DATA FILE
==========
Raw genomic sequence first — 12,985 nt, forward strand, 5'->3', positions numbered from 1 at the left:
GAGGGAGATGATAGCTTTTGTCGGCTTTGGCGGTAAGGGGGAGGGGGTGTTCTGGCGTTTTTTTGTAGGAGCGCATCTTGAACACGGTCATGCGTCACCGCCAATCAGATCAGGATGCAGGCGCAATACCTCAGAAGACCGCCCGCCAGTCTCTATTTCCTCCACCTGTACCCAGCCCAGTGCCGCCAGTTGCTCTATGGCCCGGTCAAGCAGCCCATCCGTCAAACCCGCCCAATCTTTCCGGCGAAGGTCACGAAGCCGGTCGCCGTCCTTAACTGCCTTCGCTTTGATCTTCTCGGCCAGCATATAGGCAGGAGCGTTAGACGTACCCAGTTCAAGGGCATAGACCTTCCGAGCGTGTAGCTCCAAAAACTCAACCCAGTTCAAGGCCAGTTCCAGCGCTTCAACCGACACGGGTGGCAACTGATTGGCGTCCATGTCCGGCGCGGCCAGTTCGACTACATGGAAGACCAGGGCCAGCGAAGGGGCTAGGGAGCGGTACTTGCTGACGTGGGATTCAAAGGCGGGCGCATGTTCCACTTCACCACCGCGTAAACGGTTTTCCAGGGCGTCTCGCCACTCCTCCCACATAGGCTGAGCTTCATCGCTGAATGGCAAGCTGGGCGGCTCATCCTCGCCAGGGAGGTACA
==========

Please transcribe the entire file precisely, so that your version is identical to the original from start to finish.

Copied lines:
Raw genomic sequence first — 12,985 nt, forward strand, 5'->3', positions numbered from 1 at the left:
GAGGGAGATGATAGCTTTTGTCGGCTTTGGCGGTAAGGGGGAGGGGGTGTTCTGGCGTTTTTTTGTAGGAGCGCATCTTGAACACGGTCATGCGTCACCGCCAATCAGATCAGGATGCAGGCGCAATACCTCAGAAGACCGCCCGCCAGTCTCTATTTCCTCCACCTGTACCCAGCCCAGTGCCGCCAGTTGCTCTATGGCCCGGTCAAGCAGCCCATCCGTCAAACCCGCCCAATCTTTCCGGCGAAGGTCACGAAGCCGGTCGCCGTCCTTAACTGCCTTCGCTTTGATCTTCTCGGCCAGCATATAGGCAGGAGCGTTAGACGTACCCAGTTCAAGGGCATAGACCTTCCGAGCGTGTAGCTCCAAAAACTCAACCCAGTTCAAGGCCAGTTCCAGCGCTTCAACCGACACGGGTGGCAACTGATTGGCGTCCATGTCCGGCGCGGCCAGTTCGACTACATGGAAGACCAGGGCCAGCGAAGGGGCTAGGGAGCGGTACTTGCTGACGTGGGATTCAAAGGCGGGCGCATGTTCCACTTCACCACCGCGTAAACGGTTTTCCAGGGCGTCTCGCCACTCCTCCCACATAGGCTGAGCTTCATCGCTGAATGGCAAGCTGGGCGGCTCATCCTCGCCAGGGAGGTACA